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Figure Captions 1. René Descartes (1596-1650) 2. The mechanism for automatic reaction in response to external events, illustrated in Descartes' De homine (1662). 3. Descartes' Les passions de l'ame (1649) was his most important contribution to psychology proper. 4. Malebranche's Treatise Concerning The Search after Truth contained the classic statement of the occasionalist view that mind and body are both causally ineffective. 5. Benedictus de Spinoza [Baruch Spinoza] (1632-1677) 6. Julien Offray de La Mettrie (1709-1751) 7. L'homme machine appeared in three French editions of 1748: the "W' edition of 108 pages, which is exceptionally rare (perhaps burned); the standard "X" edition of 109 pages, with errors of the "W" edition corrected; and a "Y' edition, possibly pirated, of 148 pages. 8. Pierre Jean Georges Cabanis (1757-1808) 9. In The Theory of Practice , Hodgson offered the first modern articulation of the view that mind is an epiphenomenon. 10. William Benjamin Carpenter (1813-1885) 11. "Mind-Stuff" compounding, as illustrated by William James in his Principles of Psychology (1890). 12. Morton Prince (1854-1929). Courtesy of Robert H. Wozniak. 13. Franz Josef Gall (1758-1828) 14. In the Recherches expérimentales, Flourens reported the first experimental localization of function in the brain. 15. Alexander Bain (1818-1903) 16. Herbert Spencer (1820-1903) 17. A cephalograph designed by Herbert Spencer to achieve more reliable phrenological measurement of the cranium, from Spencer's An Autobiography (1904). 18. Pierre Paul Broca (1824-1880) 19. John Hughlings Jackson (1835-1911) 20. David Ferrier (1843-1928) 21. Localization of function in the dog, from Ferrier's The Functions of the Brain (1876). 22. Franz Anton Mesmer (1734-1815) 23. In Mesmer's (1779) view, cure was effected through "magnetic passes" of the physician's hands. Courtesy of Robert H. Wozniak. 24. Puységur and the "magnetized" elm of Buzancy. The patient seen falling into a state of somnambulistic sleep as he leans on the Marquis is Victor Race. From the third edition (1820) of Puységur's Mémoires ... du magnétisme animal. 25. To distinguish his views from those of mesmerism, Braid employed a new vocabulary to refer to phenomena of nervous sleep, from Braid's Neurypnology (1843). 26. Charcot demonstrating a case of hysteria. The patient is believed to be Blanche Wittmann ("Wit"). 27. Pierre-Marie-Félix Janet (1859-1947). Courtesy of the Archives of the History of American Psychology. 28. John Locke (1632-1704) 29. In his New Theory (1709), Berkeley proposed a mechanism for the perception of distance that became a prototype for later associationist accounts. 30. The principle of association was first employed as the fundamental explanatory device by Hartley in his Observations on Man. 31. Condillac's Traité des sensations was designed to show that external sense impressions can account for all ideas and mental operations. 32. Immanuel Kant (1724-1804) 33. Charles Bell (1774-1842) 34. Johann Friedrich Herbart (1776-1841). Courtesy of the Archives of the History of American Psychology. 35. In that portion of the De pulsu devoted to touch, Weber presented an extensive experimental exploration of the sensory phenomenology of tactile experience. 36. Johannes Mčller (1801-1858) 37. Gustav Theodor Fechner (1801-1887). Courtesy of the Archives of the History of American Psychology. 38. Publication of Fechner's Elemente der Psychophysik is generally considered to mark the formal beginning of experimental psychology. 39. Wilhelm Max Wundt (1832-1920) 40. Hermann Ludwig Ferdinand von Helmholtz (1821-1894) 41. Franciscus Cornelis Donders (1818-1889) 42. Wilhelm Wundt, surrounded by students and colleagues at Leipzig, site of the first experimental laboratory devoted to psychological research. 43. Samuel Johnson (1696-1772) 44. Rush's tranquilizing chair, the most thorough method of patient restraint ever devised. 45. Joseph Parrish (1779-1840) 46. Catherine Esther Beecher (1800-1878). Courtesy of the State Historical Society of Wisconsin. 47. Amariah Brigham (1798-1849) 48. Noah Porter (1811-1892) 49. Electrogalvanic shock was one among a large number of therapeutic treatments for neurasthenia recommended by Beard. This illustration is from the fifth edition of his Practical Treatise on Nervous Exhaustion (1905). 50. William James (1842-1910) 51. James's Principles is still quite possibly the greatest work that psychology has yet produced. Despite the fact that James's magnum opus was eagerly anticipated, the first issue was small and has become exceptionally rare. It can be identified by the fact that the word "Psychology" in "Principles of Psychology" on the series page is hyphenated and split between two lines. 52. For much of his life, William James was involved in the exploration of psychical phenomena. Here he is shown at a séance. By permission of the Houghton Library, Harvard University. Footnote 1. The extent to which early research on functional nervous disorders drew from work with female patients, the effect of the power differential between male physicians and female patients, the frankly sexual nature of performances by female "hysterics" in front of all male audiences of physicians and medical students [see figure 26], and the nature of these and other similar phenomena in relation to the place of women in society is an important historical topic in its own right (see, for example, Showalter, 1985).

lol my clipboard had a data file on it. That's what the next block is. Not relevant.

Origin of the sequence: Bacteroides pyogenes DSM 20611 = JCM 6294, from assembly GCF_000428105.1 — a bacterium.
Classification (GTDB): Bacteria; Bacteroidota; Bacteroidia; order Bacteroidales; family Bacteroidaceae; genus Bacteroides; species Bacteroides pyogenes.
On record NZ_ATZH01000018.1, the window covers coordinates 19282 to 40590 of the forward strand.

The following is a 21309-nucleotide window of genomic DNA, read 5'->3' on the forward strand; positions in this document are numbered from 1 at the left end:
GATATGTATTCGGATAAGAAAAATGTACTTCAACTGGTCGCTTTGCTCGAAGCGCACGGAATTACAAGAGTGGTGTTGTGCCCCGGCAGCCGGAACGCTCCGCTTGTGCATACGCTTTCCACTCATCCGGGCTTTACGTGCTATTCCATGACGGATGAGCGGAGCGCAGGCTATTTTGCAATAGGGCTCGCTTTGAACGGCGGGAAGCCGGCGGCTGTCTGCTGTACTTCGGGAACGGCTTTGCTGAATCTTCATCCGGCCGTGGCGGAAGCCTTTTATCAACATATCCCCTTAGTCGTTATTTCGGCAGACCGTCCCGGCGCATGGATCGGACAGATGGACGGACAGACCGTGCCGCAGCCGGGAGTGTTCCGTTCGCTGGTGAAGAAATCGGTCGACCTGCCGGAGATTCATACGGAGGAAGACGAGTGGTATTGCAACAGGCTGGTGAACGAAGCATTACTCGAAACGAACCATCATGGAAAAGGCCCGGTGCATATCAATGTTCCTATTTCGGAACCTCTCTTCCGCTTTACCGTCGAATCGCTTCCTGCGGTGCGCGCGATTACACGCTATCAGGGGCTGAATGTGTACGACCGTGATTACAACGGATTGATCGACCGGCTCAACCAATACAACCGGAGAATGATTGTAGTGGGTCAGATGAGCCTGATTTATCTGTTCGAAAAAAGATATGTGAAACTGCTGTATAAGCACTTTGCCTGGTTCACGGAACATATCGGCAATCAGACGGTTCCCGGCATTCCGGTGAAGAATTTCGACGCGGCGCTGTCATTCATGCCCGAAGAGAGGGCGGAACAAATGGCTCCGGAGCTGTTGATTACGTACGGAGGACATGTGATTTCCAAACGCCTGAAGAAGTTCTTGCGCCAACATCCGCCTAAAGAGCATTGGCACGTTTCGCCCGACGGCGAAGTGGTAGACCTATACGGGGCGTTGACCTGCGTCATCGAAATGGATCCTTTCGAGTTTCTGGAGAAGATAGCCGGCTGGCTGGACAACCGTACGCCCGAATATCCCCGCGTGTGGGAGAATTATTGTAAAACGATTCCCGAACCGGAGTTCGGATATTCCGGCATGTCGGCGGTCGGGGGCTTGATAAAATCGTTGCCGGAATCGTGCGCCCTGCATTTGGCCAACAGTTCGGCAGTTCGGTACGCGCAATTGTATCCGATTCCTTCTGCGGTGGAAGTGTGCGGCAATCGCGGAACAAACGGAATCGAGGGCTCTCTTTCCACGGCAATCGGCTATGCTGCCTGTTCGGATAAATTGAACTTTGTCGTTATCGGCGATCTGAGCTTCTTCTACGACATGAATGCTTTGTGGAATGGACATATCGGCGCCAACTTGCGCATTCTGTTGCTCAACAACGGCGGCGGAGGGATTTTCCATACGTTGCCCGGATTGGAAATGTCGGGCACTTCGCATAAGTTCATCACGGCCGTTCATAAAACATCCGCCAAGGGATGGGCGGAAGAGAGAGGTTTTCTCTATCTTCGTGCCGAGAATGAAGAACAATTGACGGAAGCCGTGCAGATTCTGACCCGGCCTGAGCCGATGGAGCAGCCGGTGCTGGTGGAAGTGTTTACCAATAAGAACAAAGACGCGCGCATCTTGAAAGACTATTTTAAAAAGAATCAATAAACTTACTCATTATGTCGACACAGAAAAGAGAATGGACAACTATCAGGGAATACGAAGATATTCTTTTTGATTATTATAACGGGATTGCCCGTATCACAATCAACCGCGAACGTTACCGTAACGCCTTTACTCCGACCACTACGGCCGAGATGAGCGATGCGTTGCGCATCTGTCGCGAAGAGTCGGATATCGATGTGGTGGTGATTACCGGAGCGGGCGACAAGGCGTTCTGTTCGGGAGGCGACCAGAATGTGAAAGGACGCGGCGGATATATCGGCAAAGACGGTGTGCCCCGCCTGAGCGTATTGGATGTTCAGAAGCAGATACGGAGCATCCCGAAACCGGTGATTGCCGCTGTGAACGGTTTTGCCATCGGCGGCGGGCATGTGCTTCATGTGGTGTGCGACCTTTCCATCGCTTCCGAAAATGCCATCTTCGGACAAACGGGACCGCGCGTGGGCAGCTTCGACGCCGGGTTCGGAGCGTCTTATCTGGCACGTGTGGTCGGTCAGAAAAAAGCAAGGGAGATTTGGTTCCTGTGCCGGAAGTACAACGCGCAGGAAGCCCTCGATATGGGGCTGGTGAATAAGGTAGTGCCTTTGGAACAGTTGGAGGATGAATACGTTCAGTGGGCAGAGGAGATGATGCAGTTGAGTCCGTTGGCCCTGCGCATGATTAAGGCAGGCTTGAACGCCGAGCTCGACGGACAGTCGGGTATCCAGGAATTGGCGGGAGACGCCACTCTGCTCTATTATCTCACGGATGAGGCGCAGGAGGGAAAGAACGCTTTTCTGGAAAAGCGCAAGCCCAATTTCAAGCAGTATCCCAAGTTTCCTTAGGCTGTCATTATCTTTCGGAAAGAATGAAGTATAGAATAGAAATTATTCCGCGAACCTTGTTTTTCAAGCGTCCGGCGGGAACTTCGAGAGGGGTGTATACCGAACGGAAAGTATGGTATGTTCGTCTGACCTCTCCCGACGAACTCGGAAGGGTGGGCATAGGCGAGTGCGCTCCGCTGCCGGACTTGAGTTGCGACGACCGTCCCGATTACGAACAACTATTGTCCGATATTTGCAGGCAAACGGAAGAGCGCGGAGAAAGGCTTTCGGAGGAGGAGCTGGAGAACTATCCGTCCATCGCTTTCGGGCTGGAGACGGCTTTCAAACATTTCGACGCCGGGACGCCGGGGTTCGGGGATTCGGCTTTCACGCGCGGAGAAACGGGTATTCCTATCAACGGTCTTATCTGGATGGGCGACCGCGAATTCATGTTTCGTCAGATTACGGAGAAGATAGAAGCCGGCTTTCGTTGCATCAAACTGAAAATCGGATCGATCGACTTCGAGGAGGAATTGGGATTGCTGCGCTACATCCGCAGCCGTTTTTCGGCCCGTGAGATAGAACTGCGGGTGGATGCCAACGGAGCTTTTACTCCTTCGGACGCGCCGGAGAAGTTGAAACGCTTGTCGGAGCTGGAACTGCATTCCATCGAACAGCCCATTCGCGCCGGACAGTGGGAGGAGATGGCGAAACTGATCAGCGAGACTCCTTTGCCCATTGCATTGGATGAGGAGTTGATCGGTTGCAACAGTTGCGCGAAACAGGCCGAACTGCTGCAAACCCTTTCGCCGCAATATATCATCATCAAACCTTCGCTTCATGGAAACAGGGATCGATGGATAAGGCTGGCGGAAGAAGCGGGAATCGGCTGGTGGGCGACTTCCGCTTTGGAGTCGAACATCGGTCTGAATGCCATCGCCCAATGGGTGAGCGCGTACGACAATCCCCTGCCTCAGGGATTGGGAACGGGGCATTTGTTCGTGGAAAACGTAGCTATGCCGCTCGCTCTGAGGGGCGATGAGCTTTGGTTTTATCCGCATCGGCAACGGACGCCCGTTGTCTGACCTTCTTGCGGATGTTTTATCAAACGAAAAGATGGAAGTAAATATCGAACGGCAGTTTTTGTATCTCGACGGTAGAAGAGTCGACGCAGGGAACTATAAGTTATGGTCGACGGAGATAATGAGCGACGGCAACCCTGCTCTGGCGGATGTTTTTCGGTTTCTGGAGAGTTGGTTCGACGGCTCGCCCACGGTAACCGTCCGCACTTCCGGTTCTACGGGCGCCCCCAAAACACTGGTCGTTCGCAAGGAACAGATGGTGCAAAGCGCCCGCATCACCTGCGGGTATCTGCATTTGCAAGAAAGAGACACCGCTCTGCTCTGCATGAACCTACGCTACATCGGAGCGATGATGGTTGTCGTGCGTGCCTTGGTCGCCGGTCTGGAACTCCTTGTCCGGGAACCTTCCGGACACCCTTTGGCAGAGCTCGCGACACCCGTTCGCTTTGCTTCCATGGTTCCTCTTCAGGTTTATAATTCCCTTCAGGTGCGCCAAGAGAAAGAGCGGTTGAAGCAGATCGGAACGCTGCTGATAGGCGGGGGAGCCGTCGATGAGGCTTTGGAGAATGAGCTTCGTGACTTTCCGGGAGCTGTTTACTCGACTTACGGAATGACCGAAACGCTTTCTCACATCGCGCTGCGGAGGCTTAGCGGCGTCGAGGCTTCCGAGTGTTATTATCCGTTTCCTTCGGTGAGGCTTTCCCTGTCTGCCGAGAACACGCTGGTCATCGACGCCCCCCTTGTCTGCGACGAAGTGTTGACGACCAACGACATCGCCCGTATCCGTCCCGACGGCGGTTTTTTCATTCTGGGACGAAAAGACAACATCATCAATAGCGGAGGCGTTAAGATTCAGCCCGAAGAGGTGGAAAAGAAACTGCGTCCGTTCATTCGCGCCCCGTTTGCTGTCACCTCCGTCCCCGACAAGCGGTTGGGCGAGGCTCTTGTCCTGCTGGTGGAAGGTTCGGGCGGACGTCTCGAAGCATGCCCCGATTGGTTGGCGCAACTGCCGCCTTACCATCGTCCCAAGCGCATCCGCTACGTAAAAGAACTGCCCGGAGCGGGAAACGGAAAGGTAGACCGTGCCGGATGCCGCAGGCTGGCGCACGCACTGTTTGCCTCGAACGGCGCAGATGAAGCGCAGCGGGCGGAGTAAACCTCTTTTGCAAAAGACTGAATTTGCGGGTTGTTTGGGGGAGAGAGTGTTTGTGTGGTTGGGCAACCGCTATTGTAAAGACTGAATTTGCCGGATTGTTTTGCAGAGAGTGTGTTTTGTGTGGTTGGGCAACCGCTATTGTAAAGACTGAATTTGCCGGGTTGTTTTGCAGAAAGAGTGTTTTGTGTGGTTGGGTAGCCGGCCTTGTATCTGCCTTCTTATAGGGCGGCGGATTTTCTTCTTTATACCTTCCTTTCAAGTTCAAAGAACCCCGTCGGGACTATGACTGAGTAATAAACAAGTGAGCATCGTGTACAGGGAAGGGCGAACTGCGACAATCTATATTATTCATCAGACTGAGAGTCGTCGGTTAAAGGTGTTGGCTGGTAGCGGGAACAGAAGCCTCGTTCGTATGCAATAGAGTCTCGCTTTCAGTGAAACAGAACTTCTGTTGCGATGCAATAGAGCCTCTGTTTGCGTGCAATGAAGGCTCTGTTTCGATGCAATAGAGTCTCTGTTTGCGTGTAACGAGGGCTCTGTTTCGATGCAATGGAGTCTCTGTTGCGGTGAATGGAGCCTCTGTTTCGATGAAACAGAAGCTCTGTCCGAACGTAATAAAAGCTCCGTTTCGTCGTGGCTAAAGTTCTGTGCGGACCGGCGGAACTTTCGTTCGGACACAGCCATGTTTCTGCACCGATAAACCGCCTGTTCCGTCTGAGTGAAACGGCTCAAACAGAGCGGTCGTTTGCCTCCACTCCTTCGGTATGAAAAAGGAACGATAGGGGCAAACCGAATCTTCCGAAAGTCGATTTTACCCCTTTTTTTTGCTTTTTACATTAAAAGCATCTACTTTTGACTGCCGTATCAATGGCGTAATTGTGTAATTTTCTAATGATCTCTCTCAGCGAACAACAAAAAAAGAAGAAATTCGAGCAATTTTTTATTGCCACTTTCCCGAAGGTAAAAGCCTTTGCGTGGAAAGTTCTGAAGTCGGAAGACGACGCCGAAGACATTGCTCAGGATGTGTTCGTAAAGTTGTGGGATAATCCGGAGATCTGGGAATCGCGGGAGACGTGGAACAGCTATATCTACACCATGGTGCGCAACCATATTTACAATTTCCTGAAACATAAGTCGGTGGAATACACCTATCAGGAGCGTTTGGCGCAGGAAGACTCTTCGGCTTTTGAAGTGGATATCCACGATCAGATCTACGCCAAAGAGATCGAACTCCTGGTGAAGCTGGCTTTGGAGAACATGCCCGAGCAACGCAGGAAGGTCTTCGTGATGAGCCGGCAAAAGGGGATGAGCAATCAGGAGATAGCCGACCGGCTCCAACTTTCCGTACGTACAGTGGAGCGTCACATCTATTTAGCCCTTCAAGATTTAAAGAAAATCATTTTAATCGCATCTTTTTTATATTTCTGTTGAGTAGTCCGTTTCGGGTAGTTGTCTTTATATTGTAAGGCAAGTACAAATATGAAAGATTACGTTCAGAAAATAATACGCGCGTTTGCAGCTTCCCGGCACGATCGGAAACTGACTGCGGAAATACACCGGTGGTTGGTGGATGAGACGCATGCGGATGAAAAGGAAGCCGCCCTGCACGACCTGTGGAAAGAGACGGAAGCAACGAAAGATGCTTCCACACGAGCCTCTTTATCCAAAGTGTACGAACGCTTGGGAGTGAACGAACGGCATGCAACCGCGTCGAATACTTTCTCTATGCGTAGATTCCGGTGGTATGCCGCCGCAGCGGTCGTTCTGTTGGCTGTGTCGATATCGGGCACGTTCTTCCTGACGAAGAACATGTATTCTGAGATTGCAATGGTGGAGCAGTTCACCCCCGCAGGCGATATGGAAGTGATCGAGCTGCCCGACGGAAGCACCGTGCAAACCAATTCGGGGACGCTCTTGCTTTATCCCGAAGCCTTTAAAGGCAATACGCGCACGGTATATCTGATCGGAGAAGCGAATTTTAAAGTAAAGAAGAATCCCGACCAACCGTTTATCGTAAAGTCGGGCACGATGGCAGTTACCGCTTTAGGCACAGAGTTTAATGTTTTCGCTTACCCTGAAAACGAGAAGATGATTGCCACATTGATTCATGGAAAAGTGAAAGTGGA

Citation:
Wozniak, Robert H. "Mind and Body: Rene Déscartes to William James"
http://serendipstudio.org/Mind/;
Bryn Mawr College, Serendip 1995
Originally published in 1992 at Bethesda, MD & Washington, DC by the National Library of Medicine and the American Psychological Association.



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